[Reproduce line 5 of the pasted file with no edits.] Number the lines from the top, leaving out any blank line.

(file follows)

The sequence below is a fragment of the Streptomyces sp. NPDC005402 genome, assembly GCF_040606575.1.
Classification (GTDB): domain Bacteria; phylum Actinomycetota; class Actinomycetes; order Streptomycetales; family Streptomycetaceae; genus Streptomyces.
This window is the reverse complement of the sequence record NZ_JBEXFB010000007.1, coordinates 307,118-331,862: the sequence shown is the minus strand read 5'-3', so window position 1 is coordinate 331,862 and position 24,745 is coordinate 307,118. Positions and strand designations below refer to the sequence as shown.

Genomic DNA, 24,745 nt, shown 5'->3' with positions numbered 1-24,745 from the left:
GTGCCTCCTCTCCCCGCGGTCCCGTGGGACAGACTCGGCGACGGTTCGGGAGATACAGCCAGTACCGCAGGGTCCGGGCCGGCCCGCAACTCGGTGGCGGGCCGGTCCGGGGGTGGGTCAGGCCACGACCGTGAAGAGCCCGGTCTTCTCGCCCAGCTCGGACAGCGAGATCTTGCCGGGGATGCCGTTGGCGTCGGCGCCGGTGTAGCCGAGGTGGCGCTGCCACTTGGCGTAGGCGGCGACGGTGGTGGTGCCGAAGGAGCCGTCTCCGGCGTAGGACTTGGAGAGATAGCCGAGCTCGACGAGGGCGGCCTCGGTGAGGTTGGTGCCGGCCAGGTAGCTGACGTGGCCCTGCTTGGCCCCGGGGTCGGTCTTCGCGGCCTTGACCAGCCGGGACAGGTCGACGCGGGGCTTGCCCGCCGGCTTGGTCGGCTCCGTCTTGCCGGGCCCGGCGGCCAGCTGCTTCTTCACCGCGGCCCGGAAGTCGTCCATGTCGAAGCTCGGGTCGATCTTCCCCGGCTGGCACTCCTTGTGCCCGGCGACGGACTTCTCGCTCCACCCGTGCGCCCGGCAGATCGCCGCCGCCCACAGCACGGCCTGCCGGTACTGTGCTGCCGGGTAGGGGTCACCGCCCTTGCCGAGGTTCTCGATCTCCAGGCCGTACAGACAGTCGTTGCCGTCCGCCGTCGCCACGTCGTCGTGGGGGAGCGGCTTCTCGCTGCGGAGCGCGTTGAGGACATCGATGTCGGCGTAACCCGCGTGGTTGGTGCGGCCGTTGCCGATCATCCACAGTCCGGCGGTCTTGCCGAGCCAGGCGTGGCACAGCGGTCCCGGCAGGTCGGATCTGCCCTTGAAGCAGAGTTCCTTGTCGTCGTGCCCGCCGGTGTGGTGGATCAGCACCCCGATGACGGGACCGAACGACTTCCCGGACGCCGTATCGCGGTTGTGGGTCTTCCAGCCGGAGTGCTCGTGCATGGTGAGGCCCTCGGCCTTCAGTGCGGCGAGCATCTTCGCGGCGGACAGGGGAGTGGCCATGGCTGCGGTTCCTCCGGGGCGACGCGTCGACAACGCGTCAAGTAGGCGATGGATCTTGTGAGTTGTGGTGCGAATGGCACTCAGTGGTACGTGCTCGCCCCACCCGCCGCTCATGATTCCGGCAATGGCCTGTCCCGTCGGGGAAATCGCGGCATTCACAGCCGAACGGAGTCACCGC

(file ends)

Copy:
GTGCCTCCTCTCCCCGCGGTCCCGTGGGACAGACTCGGCGACGGTTCGGGAGATACAGCCAGTACCGCAGGGTCCGGGCCGGCCCGCAACTCGGTGGCGGGCCGGTCCGGGGGTGGGTCAGGCCACGACCGTGAAGAGCCCGGTCTTCTCGCCCAGCTCGGACAGCGAGATCTTGCCGGGGATGCCGTTGGCGTCGGCGCCGGTGTAGCCGAGGTGGCGCTGCCACTTGGCGTAGGCGGCGACGGTGGTGGTGCCGAAGGAGCCGTCTCCGGCGTAGGACTTGGAGAGATAGCCGAGCTCGACGAGGGCGGCCTCGGTGAGGTTGGTGCCGGCCAGGTAGCTGACGTGGCCCTGCTTGGCCCCGGGGTCGGTCTTCGCGGCCTTGACCAGCCGGGACAGGTCGACGCGGGGCTTGCCCGCCGGCTTGGTCGGCTCCGTCTTGCCGGGCCCGGCGGCCAGCTGCTTCTTCACCGCGGCCCGGAAGTCGTCCATGTCGAAGCTCGGGTCGATCTTCCCCGGCTGGCACTCCTTGTGCCCGGCGACGGACTTCTCGCTCCACCCGTGCGCCCGGCAGATCGCCGCCGCCCACAGCACGGCCTGCCGGTACTGTGCTGCCGGGTAGGGGTCACCGCCCTTGCCGAGGTTCTCGATCTCCAGGCCGTACAGACAGTCGTTGCCGTCCGCCGTCGCCACGTCGTCGTGGGGGAGCGGCTTCTCGCTGCGGAGCGCGTTGAGGACATCGATGTCGGCGTAACCCGCGTGGTTGGTGCGGCCGTTGCCGATCATCCACAGTCCGGCGGTCTTGCCGAGCCAGGCGTGGCACAGCGGTCCCGGCAGGTCGGATCTGCCCTTGAAGCAGAGTTCCTTGTCGTCGTGCCCGCCGGTGTGGTGGATCAGCACCCCGATGACGGGACCGAACGACTTCCCGGACGCCGTATCGCGGTTGTGGGTCTTCCAGCCGGAGTGCTCGTGCATGGTGAGGCCCTCGGCCTTCAGTGCGGCGAGCATCTTCGCGGCGGACAGGGGAGTGGCCATGGCTGCGGTTCCTCCGGGGCGACGCGTCGACAACGCGTCAAGTAGGCGATGGATCTTGTGAGTTGTGGTGCGAATGGCACTCAGTGGTACGTGCTCGCCCCACCCGCCGCTCATGATTCCGGCAATGGCCTGTCCCGTCGGGGAAATCGCGGCATTCACAGCCGAACGGAGTCACCGC